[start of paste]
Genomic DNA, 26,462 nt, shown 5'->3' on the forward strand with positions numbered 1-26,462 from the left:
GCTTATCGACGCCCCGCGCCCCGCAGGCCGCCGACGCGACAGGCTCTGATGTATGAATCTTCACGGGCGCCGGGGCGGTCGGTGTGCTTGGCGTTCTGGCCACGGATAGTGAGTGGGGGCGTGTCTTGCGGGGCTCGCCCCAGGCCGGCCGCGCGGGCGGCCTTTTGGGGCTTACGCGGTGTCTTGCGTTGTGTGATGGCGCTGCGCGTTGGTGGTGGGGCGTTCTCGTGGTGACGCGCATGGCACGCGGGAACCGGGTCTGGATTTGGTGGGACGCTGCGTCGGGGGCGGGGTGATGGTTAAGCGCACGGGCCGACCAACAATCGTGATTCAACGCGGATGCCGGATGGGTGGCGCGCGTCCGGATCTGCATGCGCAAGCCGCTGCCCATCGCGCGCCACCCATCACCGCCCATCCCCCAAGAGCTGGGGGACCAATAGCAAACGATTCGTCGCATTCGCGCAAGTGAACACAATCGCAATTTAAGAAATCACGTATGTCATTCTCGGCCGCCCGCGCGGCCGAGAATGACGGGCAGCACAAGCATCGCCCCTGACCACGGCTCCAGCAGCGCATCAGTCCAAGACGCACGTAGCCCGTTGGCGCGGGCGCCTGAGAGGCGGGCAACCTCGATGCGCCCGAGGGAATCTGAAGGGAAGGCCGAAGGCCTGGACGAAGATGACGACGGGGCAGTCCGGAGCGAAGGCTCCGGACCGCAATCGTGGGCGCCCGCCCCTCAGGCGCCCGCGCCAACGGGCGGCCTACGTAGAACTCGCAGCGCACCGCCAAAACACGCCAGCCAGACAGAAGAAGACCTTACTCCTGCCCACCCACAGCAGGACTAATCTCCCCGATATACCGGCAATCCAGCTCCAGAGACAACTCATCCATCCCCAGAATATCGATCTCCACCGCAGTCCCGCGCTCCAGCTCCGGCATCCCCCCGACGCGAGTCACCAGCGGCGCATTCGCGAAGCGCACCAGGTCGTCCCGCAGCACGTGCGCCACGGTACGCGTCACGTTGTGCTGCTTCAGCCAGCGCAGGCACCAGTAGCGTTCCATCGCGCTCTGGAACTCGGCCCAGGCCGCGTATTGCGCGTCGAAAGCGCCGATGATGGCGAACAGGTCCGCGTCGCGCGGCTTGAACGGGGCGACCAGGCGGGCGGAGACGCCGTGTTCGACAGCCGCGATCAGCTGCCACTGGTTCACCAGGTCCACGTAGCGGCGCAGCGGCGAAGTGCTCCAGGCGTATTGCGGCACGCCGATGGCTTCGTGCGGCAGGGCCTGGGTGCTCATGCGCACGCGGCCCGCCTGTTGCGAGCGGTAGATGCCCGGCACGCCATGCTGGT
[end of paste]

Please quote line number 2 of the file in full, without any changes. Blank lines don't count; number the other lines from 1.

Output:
GCTTATCGACGCCCCGCGCCCCGCAGGCCGCCGACGCGACAGGCTCTGATGTATGAATCTTCACGGGCGCCGGGGCGGTCGGTGTGCTTGGCGTTCTGGCCACGGATAGTGAGTGGGGGCGTGTCTTGCGGGGCTCGCCCCAGGCCGGCCGCGCGGGCGGCCTTTTGGGGCTTACGCGGTGTCTTGCGTTGTGTGATGGCGCTGCGCGTTGGTGGTGGGGCGTTCTCGTGGTGACGCGCATGGCACGCGGGAACCGGGTCTGGATTTGGTGGGACGCTGCGTCGGGGGCGGGGTGATGGTTAAGCGCACGGGCCGACCAACAATCGTGATTCAACGCGGATGCCGGATGGGTGGCGCGCGTCCGGATCTGCATGCGCAAGCCGCTGCCCATCGCGCGCCACCCATCACCGCCCATCCCCCAAGAGCTGGGGGACCAATAGCAAACGATTCGTCGCATTCGCGCAAGTGAACACAATCGCAATTTAAGAAATCACGTATGTCATTCTCGGCCGCCCGCGCGGCCGAGAATGACGGGCAGCACAAGCATCGCCCCTGACCACGGCTCCAGCAGCGCATCAGTCCAAGACGCACGTAGCCCGTTGGCGCGGGCGCCTGAGAGGCGGGCAACCTCGATGCGCCCGAGGGAATCTGAAGGGAAGGCCGAAGGCCTGGACGAAGATGACGACGGGGCAGTCCGGAGCGAAGGCTCCGGACCGCAATCGTGGGCGCCCGCCCCTCAGGCGCCCGCGCCAACGGGCGGCCTACGTAGAACTCGCAGCGCACCGCCAAAACACGCCAGCCAGACAGAAGAAGACCTTACTCCTGCCCACCCACAGCAGGACTAATCTCCCCGATATACCGGCAATCCAGCTCCAGAGACAACTCATCCATCCCCAGAATATCGATCTCCACCGCAGTCCCGCGCTCCAGCTCCGGCATCCCCCCGACGCGAGTCACCAGCGGCGCATTCGCGAAGCGCACCAGGTCGTCCCGCAGCACGTGCGCCACGGTACGCGTCACGTTGTGCTGCTTCAGCCAGCGCAGGCACCAGTAGCGTTCCATCGCGCTCTGGAACTCGGCCCAGGCCGCGTATTGCGCGTCGAAAGCGCCGATGATGGCGAACAGGTCCGCGTCGCGCGGCTTGAACGGGGCGACCAGGCGGGCGGAGACGCCGTGTTCGACAGCCGCGATCAGCTGCCACTGGTTCACCAGGTCCACGTAGCGGCGCAGCGGCGAAGTGCTCCAGGCGTATTGCGGCACGCCGATGGCTTCGTGCGGCAGGGCCTGGGTGCTCATGCGCACGCGGCCCGCCTGTTGCGAGCGGTAGATGCCCGGCACGCCATGCTGGT